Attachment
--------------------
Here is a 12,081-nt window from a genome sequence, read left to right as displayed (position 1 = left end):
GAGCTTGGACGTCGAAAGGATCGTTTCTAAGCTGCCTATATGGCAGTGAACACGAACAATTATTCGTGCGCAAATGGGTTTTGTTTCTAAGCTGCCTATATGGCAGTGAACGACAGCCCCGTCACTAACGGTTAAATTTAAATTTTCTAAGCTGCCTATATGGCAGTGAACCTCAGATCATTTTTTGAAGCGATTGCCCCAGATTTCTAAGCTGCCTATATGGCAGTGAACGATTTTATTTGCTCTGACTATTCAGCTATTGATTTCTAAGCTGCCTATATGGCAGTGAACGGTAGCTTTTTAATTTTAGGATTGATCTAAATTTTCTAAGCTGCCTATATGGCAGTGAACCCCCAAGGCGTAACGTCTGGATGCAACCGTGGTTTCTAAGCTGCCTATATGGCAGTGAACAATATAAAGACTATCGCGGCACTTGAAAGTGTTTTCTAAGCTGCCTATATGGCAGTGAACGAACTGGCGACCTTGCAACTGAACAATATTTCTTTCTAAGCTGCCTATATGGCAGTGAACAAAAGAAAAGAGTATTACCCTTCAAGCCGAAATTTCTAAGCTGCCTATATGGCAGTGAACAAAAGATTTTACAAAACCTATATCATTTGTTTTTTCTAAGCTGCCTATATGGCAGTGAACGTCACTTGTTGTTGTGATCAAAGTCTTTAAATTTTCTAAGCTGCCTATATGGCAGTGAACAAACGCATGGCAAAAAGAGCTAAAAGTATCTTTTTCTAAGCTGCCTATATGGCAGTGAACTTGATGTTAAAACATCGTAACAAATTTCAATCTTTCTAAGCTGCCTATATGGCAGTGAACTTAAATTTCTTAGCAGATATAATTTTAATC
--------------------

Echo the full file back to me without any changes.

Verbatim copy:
Here is a 12,081-nt window from a genome sequence, read left to right as displayed (position 1 = left end):
GAGCTTGGACGTCGAAAGGATCGTTTCTAAGCTGCCTATATGGCAGTGAACACGAACAATTATTCGTGCGCAAATGGGTTTTGTTTCTAAGCTGCCTATATGGCAGTGAACGACAGCCCCGTCACTAACGGTTAAATTTAAATTTTCTAAGCTGCCTATATGGCAGTGAACCTCAGATCATTTTTTGAAGCGATTGCCCCAGATTTCTAAGCTGCCTATATGGCAGTGAACGATTTTATTTGCTCTGACTATTCAGCTATTGATTTCTAAGCTGCCTATATGGCAGTGAACGGTAGCTTTTTAATTTTAGGATTGATCTAAATTTTCTAAGCTGCCTATATGGCAGTGAACCCCCAAGGCGTAACGTCTGGATGCAACCGTGGTTTCTAAGCTGCCTATATGGCAGTGAACAATATAAAGACTATCGCGGCACTTGAAAGTGTTTTCTAAGCTGCCTATATGGCAGTGAACGAACTGGCGACCTTGCAACTGAACAATATTTCTTTCTAAGCTGCCTATATGGCAGTGAACAAAAGAAAAGAGTATTACCCTTCAAGCCGAAATTTCTAAGCTGCCTATATGGCAGTGAACAAAAGATTTTACAAAACCTATATCATTTGTTTTTTCTAAGCTGCCTATATGGCAGTGAACGTCACTTGTTGTTGTGATCAAAGTCTTTAAATTTTCTAAGCTGCCTATATGGCAGTGAACAAACGCATGGCAAAAAGAGCTAAAAGTATCTTTTTCTAAGCTGCCTATATGGCAGTGAACTTGATGTTAAAACATCGTAACAAATTTCAATCTTTCTAAGCTGCCTATATGGCAGTGAACTTAAATTTCTTAGCAGATATAATTTTAATC